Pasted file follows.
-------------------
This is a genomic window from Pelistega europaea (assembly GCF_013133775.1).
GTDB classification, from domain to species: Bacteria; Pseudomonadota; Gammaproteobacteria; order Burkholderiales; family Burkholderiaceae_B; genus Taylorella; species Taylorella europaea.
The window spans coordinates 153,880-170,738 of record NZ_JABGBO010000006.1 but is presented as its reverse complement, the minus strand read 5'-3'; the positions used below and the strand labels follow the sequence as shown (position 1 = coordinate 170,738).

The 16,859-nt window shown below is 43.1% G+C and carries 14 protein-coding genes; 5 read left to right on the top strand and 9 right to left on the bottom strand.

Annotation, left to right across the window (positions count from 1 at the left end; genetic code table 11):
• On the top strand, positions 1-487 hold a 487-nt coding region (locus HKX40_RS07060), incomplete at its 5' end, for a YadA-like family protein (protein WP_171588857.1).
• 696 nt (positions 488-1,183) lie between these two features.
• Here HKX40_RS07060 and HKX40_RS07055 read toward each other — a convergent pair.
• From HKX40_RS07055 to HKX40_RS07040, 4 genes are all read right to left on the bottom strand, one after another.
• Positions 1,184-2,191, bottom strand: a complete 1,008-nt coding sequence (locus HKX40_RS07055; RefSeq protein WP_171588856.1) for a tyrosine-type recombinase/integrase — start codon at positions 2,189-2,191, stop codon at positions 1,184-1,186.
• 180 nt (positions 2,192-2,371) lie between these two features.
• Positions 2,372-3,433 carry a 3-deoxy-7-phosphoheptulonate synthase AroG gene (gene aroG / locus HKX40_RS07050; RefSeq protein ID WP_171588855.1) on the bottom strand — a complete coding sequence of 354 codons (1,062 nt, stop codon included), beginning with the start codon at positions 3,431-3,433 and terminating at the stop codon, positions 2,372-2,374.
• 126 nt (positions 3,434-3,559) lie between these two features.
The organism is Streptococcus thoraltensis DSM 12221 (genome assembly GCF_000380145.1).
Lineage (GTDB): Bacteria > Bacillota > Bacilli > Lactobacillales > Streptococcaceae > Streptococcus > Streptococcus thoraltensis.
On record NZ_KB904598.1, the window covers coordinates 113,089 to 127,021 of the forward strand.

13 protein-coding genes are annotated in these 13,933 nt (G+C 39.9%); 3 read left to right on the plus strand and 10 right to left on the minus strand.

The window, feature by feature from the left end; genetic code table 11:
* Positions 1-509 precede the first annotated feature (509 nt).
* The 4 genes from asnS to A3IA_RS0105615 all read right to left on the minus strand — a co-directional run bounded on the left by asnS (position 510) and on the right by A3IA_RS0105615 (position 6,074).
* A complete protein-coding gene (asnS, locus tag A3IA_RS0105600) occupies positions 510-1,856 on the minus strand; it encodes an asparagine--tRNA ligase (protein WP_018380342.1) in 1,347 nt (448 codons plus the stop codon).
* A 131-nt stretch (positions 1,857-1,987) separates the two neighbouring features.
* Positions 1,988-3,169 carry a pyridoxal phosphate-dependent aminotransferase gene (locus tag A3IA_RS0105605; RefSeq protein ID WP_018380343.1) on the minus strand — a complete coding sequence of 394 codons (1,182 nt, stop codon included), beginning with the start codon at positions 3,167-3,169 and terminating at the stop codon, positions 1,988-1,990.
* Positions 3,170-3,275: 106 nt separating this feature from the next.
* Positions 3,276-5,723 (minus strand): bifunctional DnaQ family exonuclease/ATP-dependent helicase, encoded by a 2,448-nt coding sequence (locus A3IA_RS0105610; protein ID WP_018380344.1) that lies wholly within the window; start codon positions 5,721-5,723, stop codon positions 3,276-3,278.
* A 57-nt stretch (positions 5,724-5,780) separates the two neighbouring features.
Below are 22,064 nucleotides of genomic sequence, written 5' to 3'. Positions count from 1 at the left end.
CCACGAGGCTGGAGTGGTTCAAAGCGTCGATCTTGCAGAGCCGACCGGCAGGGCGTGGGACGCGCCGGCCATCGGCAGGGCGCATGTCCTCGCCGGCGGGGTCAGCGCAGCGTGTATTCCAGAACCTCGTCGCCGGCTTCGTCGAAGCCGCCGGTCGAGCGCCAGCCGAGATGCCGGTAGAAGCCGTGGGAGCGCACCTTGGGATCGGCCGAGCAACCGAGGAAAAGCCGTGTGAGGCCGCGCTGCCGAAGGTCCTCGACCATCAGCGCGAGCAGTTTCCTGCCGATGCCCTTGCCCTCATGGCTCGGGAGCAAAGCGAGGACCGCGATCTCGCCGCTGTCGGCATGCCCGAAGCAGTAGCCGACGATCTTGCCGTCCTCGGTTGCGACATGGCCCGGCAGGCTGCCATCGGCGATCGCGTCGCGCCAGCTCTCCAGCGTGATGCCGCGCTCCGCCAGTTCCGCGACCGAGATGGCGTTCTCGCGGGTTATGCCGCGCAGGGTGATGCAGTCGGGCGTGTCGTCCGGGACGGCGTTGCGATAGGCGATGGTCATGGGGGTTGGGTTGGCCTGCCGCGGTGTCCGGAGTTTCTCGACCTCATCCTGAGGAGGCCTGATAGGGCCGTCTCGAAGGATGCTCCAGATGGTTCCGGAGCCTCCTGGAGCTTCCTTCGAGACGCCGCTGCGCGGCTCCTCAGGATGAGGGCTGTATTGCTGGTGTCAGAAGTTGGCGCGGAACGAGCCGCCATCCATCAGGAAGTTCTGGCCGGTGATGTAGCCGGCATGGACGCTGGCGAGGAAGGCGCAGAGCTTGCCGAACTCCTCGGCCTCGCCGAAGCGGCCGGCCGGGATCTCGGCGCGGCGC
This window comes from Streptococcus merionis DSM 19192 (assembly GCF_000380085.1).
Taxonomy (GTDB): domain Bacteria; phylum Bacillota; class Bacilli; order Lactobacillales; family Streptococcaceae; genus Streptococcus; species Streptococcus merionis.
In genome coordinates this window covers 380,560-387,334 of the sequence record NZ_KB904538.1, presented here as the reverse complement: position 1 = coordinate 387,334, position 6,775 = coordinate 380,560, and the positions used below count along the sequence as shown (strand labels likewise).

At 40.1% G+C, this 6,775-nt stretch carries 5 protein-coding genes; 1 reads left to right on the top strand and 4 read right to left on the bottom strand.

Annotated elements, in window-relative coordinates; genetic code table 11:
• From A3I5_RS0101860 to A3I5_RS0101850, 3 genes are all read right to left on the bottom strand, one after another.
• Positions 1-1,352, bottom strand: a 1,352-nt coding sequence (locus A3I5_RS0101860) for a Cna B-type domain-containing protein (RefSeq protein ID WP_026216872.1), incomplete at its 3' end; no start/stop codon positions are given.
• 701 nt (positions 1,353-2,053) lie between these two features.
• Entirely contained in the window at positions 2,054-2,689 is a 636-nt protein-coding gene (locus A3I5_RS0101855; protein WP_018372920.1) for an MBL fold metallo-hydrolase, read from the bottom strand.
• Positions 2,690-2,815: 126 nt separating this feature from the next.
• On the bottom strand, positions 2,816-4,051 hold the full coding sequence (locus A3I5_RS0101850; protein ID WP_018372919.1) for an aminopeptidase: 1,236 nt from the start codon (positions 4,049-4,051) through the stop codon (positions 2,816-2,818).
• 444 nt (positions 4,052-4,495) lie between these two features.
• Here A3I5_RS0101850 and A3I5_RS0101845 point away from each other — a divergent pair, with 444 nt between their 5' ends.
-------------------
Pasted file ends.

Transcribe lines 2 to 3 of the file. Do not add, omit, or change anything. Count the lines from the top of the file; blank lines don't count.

GTDB classification, from domain to species: Bacteria; Pseudomonadota; Gammaproteobacteria; order Burkholderiales; family Burkholderiaceae_B; genus Taylorella; species Taylorella europaea.
The window spans coordinates 153,880-170,738 of record NZ_JABGBO010000006.1 but is presented as its reverse complement, the minus strand read 5'-3'; the positions used below and the strand labels follow the sequence as shown (position 1 = coordinate 170,738).